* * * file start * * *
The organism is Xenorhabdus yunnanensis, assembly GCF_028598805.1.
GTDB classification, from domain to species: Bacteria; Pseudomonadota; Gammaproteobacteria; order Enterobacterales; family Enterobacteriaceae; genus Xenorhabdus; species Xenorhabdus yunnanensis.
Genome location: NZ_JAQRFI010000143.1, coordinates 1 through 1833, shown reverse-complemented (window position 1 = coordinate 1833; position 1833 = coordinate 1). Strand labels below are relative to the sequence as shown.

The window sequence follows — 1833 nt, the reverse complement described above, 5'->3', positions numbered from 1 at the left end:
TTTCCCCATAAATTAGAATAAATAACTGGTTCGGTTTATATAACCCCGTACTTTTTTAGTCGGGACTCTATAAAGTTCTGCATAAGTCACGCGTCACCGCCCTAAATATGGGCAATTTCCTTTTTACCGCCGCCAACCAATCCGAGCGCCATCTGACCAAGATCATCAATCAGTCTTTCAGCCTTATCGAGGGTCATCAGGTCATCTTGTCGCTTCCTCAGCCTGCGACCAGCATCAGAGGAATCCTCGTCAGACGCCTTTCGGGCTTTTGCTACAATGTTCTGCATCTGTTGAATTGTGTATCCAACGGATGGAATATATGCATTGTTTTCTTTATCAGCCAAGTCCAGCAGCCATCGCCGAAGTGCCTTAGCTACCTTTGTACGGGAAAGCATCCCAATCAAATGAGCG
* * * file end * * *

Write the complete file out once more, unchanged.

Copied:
The organism is Xenorhabdus yunnanensis, assembly GCF_028598805.1.
GTDB classification, from domain to species: Bacteria; Pseudomonadota; Gammaproteobacteria; order Enterobacterales; family Enterobacteriaceae; genus Xenorhabdus; species Xenorhabdus yunnanensis.
Genome location: NZ_JAQRFI010000143.1, coordinates 1 through 1833, shown reverse-complemented (window position 1 = coordinate 1833; position 1833 = coordinate 1). Strand labels below are relative to the sequence as shown.

The window sequence follows — 1833 nt, the reverse complement described above, 5'->3', positions numbered from 1 at the left end:
TTTCCCCATAAATTAGAATAAATAACTGGTTCGGTTTATATAACCCCGTACTTTTTTAGTCGGGACTCTATAAAGTTCTGCATAAGTCACGCGTCACCGCCCTAAATATGGGCAATTTCCTTTTTACCGCCGCCAACCAATCCGAGCGCCATCTGACCAAGATCATCAATCAGTCTTTCAGCCTTATCGAGGGTCATCAGGTCATCTTGTCGCTTCCTCAGCCTGCGACCAGCATCAGAGGAATCCTCGTCAGACGCCTTTCGGGCTTTTGCTACAATGTTCTGCATCTGTTGAATTGTGTATCCAACGGATGGAATATATGCATTGTTTTCTTTATCAGCCAAGTCCAGCAGCCATCGCCGAAGTGCCTTAGCTACCTTTGTACGGGAAAGCATCCCAATCAAATGAGCG